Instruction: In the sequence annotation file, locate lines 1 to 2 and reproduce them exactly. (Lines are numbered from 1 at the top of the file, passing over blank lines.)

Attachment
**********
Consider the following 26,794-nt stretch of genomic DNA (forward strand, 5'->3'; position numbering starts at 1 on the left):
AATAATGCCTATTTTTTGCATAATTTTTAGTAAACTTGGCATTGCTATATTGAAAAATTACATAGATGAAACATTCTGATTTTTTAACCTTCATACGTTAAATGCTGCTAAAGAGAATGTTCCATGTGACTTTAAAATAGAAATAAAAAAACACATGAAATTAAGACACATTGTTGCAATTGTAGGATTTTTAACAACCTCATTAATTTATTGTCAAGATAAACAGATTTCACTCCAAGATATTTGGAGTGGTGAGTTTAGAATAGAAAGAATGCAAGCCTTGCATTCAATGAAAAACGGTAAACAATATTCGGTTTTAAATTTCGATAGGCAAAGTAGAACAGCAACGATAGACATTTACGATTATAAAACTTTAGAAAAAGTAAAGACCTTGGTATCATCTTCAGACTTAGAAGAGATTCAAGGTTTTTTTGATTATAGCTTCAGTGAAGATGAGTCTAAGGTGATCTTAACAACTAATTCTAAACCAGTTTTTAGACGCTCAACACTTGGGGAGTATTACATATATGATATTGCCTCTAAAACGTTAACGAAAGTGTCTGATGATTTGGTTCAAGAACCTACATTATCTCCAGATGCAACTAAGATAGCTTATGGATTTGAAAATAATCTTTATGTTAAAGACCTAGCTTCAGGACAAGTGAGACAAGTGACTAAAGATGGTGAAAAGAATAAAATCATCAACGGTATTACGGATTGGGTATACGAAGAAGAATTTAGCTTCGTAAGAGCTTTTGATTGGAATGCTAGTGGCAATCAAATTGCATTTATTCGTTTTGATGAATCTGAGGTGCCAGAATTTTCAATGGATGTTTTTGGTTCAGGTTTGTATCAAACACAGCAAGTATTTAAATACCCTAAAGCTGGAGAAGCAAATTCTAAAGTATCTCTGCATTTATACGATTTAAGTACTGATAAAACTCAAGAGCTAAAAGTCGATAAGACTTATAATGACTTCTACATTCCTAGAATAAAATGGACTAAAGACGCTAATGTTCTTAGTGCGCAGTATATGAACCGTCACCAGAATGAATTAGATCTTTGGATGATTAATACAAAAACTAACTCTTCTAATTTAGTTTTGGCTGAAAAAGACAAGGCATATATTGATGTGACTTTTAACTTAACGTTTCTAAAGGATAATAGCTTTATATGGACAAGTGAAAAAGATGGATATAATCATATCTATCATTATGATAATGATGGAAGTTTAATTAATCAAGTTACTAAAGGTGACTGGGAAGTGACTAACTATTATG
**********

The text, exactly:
Consider the following 26,794-nt stretch of genomic DNA (forward strand, 5'->3'; position numbering starts at 1 on the left):
AATAATGCCTATTTTTTGCATAATTTTTAGTAAACTTGGCATTGCTATATTGAAAAATTACATAGATGAAACATTCTGATTTTTTAACCTTCATACGTTAAATGCTGCTAAAGAGAATGTTCCATGTGACTTTAAAATAGAAATAAAAAAACACATGAAATTAAGACACATTGTTGCAATTGTAGGATTTTTAACAACCTCATTAATTTATTGTCAAGATAAACAGATTTCACTCCAAGATATTTGGAGTGGTGAGTTTAGAATAGAAAGAATGCAAGCCTTGCATTCAATGAAAAACGGTAAACAATATTCGGTTTTAAATTTCGATAGGCAAAGTAGAACAGCAACGATAGACATTTACGATTATAAAACTTTAGAAAAAGTAAAGACCTTGGTATCATCTTCAGACTTAGAAGAGATTCAAGGTTTTTTTGATTATAGCTTCAGTGAAGATGAGTCTAAGGTGATCTTAACAACTAATTCTAAACCAGTTTTTAGACGCTCAACACTTGGGGAGTATTACATATATGATATTGCCTCTAAAACGTTAACGAAAGTGTCTGATGATTTGGTTCAAGAACCTACATTATCTCCAGATGCAACTAAGATAGCTTATGGATTTGAAAATAATCTTTATGTTAAAGACCTAGCTTCAGGACAAGTGAGACAAGTGACTAAAGATGGTGAAAAGAATAAAATCATCAACGGTATTACGGATTGGGTATACGAAGAAGAATTTAGCTTCGTAAGAGCTTTTGATTGGAATGCTAGTGGCAATCAAATTGCATTTATTCGTTTTGATGAATCTGAGGTGCCAGAATTTTCAATGGATGTTTTTGGTTCAGGTTTGTATCAAACACAGCAAGTATTTAAATACCCTAAAGCTGGAGAAGCAAATTCTAAAGTATCTCTGCATTTATACGATTTAAGTACTGATAAAACTCAAGAGCTAAAAGTCGATAAGACTTATAATGACTTCTACATTCCTAGAATAAAATGGACTAAAGACGCTAATGTTCTTAGTGCGCAGTATATGAACCGTCACCAGAATGAATTAGATCTTTGGATGATTAATACAAAAACTAACTCTTCTAATTTAGTTTTGGCTGAAAAAGACAAGGCATATATTGATGTGACTTTTAACTTAACGTTTCTAAAGGATAATAGCTTTATATGGACAAGTGAAAAAGATGGATATAATCATATCTATCATTATGATAATGATGGAAGTTTAATTAATCAAGTTACTAAAGGTGACTGGGAAGTGACTAACTATTATG